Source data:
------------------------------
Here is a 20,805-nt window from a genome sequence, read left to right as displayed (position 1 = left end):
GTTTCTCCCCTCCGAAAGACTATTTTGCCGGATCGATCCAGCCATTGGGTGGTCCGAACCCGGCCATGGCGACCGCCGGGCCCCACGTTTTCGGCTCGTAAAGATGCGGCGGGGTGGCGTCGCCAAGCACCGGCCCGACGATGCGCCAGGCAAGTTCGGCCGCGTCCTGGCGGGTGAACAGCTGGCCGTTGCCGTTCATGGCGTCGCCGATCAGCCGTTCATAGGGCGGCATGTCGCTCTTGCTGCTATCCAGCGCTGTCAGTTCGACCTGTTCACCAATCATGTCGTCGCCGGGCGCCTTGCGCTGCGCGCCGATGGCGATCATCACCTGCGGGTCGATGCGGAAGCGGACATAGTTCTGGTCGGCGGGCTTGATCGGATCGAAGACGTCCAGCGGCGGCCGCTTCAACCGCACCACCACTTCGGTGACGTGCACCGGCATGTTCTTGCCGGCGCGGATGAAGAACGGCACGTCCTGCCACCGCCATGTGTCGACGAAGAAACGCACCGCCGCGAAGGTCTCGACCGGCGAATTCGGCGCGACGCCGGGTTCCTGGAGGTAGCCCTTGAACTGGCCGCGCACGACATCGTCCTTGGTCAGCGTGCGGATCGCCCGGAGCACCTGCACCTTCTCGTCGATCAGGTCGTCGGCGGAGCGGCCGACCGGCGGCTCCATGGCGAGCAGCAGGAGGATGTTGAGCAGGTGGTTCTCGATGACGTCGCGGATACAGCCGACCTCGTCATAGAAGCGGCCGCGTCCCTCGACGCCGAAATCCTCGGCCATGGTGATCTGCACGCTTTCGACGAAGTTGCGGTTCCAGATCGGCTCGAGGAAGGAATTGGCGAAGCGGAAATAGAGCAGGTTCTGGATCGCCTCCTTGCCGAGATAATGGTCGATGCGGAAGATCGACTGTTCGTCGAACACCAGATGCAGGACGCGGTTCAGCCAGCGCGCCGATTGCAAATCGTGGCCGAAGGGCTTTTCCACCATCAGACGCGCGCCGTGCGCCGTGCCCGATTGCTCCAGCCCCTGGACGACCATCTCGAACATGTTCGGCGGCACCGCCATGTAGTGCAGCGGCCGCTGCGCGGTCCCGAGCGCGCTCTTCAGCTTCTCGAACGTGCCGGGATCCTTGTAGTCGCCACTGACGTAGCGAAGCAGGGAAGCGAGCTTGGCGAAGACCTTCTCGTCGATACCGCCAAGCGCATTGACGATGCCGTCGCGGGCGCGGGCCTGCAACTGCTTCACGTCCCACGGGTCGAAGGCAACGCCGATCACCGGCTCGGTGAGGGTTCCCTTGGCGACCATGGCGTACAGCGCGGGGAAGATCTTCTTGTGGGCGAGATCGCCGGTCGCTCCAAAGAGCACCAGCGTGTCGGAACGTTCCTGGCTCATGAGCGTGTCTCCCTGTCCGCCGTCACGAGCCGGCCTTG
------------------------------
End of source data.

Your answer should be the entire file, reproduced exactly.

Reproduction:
Here is a 20,805-nt window from a genome sequence, read left to right as displayed (position 1 = left end):
GTTTCTCCCCTCCGAAAGACTATTTTGCCGGATCGATCCAGCCATTGGGTGGTCCGAACCCGGCCATGGCGACCGCCGGGCCCCACGTTTTCGGCTCGTAAAGATGCGGCGGGGTGGCGTCGCCAAGCACCGGCCCGACGATGCGCCAGGCAAGTTCGGCCGCGTCCTGGCGGGTGAACAGCTGGCCGTTGCCGTTCATGGCGTCGCCGATCAGCCGTTCATAGGGCGGCATGTCGCTCTTGCTGCTATCCAGCGCTGTCAGTTCGACCTGTTCACCAATCATGTCGTCGCCGGGCGCCTTGCGCTGCGCGCCGATGGCGATCATCACCTGCGGGTCGATGCGGAAGCGGACATAGTTCTGGTCGGCGGGCTTGATCGGATCGAAGACGTCCAGCGGCGGCCGCTTCAACCGCACCACCACTTCGGTGACGTGCACCGGCATGTTCTTGCCGGCGCGGATGAAGAACGGCACGTCCTGCCACCGCCATGTGTCGACGAAGAAACGCACCGCCGCGAAGGTCTCGACCGGCGAATTCGGCGCGACGCCGGGTTCCTGGAGGTAGCCCTTGAACTGGCCGCGCACGACATCGTCCTTGGTCAGCGTGCGGATCGCCCGGAGCACCTGCACCTTCTCGTCGATCAGGTCGTCGGCGGAGCGGCCGACCGGCGGCTCCATGGCGAGCAGCAGGAGGATGTTGAGCAGGTGGTTCTCGATGACGTCGCGGATACAGCCGACCTCGTCATAGAAGCGGCCGCGTCCCTCGACGCCGAAATCCTCGGCCATGGTGATCTGCACGCTTTCGACGAAGTTGCGGTTCCAGATCGGCTCGAGGAAGGAATTGGCGAAGCGGAAATAGAGCAGGTTCTGGATCGCCTCCTTGCCGAGATAATGGTCGATGCGGAAGATCGACTGTTCGTCGAACACCAGATGCAGGACGCGGTTCAGCCAGCGCGCCGATTGCAAATCGTGGCCGAAGGGCTTTTCCACCATCAGACGCGCGCCGTGCGCCGTGCCCGATTGCTCCAGCCCCTGGACGACCATCTCGAACATGTTCGGCGGCACCGCCATGTAGTGCAGCGGCCGCTGCGCGGTCCCGAGCGCGCTCTTCAGCTTCTCGAACGTGCCGGGATCCTTGTAGTCGCCACTGACGTAGCGAAGCAGGGAAGCGAGCTTGGCGAAGACCTTCTCGTCGATACCGCCAAGCGCATTGACGATGCCGTCGCGGGCGCGGGCCTGCAACTGCTTCACGTCCCACGGGTCGAAGGCAACGCCGATCACCGGCTCGGTGAGGGTTCCCTTGGCGACCATGGCGTACAGCGCGGGGAAGATCTTCTTGTGGGCGAGATCGCCGGTCGCTCCAAAGAGCACCAGCGTGTCGGAACGTTCCTGGCTCATGAGCGTGTCTCCCTGTCCGCCGTCACGAGCCGGCCTTG